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    Different nuts will likely be different enough that if you take your fork into a couple of LBS's you'll almost certaily find one that fits and grabs well. And if you can't get one that actualy fits correctly then get the closest you can find and slightly flatten the petals out a bit before inserting to get more bite. I'd also suggest that you use the correct tool if you didn't on the first one. Otherwise the typical angle correction as it goes in from using makeshift tools might have bent the petals too much and now it isn't biting correctly.

    Lardasse, I agree with the issue between steel and aluminium start nuts. But aren't the aluminium ones so small that they would rattle in a steel steerer? I know the one time I checked this would have been the case.
    Model airplanes are cool too!.....

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    Most expansion plugs are made for carbon steerers with thick walls but Profile Designs makes (or made) one for steel steerers, albeit with 1.6 mm wall thicknesses. However, mine looks like it would expand enough to work with a thinner wall steerer and could be shimmed to fit if needed.

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    If you get the steering tube to a length that you're not likely to change, then you can glue in an expanding plug. I've even made my own glue-in plugs from some epoxy putty and an M6 thread insert.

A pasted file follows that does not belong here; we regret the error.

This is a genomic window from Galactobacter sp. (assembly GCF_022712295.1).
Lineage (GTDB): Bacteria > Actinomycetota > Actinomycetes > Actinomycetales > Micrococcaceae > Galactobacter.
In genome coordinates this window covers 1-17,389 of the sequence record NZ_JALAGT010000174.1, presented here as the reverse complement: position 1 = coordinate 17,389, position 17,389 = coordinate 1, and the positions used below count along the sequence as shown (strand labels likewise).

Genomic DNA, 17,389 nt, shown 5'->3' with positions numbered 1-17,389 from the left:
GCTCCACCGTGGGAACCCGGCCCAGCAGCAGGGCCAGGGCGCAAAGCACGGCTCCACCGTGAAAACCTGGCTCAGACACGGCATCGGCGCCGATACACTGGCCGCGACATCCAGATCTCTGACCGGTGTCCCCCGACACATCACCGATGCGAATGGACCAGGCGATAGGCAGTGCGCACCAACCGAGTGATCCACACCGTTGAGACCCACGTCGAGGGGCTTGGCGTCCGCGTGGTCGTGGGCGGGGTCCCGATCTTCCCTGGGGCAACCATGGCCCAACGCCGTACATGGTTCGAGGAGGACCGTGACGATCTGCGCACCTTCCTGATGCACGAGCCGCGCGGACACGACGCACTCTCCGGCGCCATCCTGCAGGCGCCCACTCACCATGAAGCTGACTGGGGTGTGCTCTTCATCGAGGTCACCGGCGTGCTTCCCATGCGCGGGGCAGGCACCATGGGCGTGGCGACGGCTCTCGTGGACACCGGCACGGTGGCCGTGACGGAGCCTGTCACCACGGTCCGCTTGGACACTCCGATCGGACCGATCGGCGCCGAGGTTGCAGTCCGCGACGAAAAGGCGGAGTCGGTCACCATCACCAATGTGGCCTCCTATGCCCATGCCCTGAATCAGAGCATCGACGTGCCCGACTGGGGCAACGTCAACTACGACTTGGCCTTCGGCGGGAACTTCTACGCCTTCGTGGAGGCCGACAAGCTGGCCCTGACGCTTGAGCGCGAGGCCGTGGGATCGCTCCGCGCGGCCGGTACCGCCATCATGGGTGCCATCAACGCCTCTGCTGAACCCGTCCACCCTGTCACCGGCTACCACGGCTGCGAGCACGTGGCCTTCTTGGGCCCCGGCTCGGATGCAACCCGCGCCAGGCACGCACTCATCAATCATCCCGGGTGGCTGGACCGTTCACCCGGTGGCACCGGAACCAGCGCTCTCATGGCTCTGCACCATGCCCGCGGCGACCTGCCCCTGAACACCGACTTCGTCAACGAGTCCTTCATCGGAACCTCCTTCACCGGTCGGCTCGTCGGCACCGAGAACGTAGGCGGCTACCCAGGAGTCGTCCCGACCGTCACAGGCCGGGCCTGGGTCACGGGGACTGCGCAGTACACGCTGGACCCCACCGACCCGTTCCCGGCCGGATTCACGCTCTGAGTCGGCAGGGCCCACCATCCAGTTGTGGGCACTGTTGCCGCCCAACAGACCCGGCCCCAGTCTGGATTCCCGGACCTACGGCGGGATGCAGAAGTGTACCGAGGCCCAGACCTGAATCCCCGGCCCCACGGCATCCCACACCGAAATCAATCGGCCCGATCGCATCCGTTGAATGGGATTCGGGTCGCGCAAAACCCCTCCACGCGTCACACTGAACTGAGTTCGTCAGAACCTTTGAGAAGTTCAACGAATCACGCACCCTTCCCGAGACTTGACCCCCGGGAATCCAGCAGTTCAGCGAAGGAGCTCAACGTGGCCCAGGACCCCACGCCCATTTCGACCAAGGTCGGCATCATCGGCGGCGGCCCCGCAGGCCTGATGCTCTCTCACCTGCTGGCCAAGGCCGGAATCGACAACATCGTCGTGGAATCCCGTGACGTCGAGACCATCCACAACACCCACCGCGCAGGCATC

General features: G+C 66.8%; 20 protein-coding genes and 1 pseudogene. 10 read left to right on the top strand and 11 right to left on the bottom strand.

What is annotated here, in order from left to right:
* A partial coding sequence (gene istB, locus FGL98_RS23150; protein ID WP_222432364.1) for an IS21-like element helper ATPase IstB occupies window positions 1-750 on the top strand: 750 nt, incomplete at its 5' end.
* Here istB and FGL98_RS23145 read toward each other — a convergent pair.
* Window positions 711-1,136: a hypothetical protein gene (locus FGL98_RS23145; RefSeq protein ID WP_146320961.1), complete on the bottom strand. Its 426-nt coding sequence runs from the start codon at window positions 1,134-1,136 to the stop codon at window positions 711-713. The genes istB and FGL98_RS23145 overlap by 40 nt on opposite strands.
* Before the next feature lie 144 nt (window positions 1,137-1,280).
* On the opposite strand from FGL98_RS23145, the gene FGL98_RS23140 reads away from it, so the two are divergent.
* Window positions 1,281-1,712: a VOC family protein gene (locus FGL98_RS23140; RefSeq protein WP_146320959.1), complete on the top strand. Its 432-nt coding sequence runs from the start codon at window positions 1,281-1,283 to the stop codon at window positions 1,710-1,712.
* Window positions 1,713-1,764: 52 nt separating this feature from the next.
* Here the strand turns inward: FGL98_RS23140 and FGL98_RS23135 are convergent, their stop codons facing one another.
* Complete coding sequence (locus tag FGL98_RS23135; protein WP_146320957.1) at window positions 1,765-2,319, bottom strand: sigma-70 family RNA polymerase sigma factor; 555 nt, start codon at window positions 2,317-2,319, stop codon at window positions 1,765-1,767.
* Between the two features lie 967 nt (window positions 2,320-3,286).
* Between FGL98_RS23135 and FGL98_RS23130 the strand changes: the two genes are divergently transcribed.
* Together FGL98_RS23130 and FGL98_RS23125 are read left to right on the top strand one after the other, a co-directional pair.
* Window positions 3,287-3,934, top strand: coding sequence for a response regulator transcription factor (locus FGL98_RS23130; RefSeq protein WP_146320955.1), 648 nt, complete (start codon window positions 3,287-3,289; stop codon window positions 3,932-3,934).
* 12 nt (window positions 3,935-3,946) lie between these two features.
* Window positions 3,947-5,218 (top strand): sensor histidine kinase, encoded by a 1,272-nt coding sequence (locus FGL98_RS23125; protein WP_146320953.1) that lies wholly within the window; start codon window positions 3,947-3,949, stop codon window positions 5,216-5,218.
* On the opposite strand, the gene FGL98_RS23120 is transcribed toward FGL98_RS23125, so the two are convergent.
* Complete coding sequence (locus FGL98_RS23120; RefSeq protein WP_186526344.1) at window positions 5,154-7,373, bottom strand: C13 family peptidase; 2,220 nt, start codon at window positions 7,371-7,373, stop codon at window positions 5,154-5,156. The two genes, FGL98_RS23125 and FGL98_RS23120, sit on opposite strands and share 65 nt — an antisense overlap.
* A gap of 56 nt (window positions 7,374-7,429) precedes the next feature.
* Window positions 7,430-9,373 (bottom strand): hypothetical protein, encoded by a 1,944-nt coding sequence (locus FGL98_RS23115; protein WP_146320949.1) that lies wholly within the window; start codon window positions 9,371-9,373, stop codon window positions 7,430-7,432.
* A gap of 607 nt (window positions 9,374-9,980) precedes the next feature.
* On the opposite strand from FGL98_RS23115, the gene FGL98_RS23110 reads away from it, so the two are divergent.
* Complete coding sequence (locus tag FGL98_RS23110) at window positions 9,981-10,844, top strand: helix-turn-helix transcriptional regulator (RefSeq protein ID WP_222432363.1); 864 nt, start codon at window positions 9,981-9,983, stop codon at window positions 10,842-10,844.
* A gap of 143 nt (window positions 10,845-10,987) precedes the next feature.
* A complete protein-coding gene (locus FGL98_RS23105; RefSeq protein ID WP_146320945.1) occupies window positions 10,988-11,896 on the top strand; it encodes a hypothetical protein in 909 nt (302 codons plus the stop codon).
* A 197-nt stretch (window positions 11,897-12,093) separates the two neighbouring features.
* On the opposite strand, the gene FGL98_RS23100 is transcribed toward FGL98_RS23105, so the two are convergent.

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    Senior Member divineAndbright's Avatar
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    Dave A: I thought about trying that actually, but figured it would be difficult bending the bottom ones evenly enough, maybe I'll have a go at that though. This is a TT bike so I dont think I'll ever be that aggressive on the bars to worry about anything.

    The s-fangled nuts I have are for steel steerer, but as mentioned the wall thickness of these tubes are only about 1mm. I dont have digital calipers but it looks like the inner diameter is around 25.8.

  10. #10
    coprolite fietsbob's Avatar
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    I like the 'If the steerer is the right length".. ..Then a plug that is bonded in will work..

    A Loc Tite product could be used to put an aluminum plug in, and given Loc Tite breaks down when heated

    If removal is needed, it's possible, which is more difficult with Epoxy.

    anyone with a lathe can turn a plug down to fit , and M6 thread the inside of the plug
    for the pre-load adjustment bolt. for a Time trial bike It will be light and simple.

  11. #11
    ¡Senor Member! time bandit's Avatar
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    DONT HAMMER A 1 1/8 star nut to flatten out the fingers.

    or try to shim a compression plug, lol.

    just use a 1 1/4 nut and be done with it.

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    Or you can leave out the nut entirely - set the bearing preload with some other method (a long bolt and some washers, or a mallet), clamp the stem and leave the hole open. You can tell people it is a view-port to check wheel alignment or something

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    Quote Originally Posted by LarDasse74 View Post
    .....leave the hole open. You can tell people it is a view-port to check wheel alignment or something
    If it's a carbon bladed fork with the steerer closed at the bottom, you can stick a straw into it and use it as a water bottle.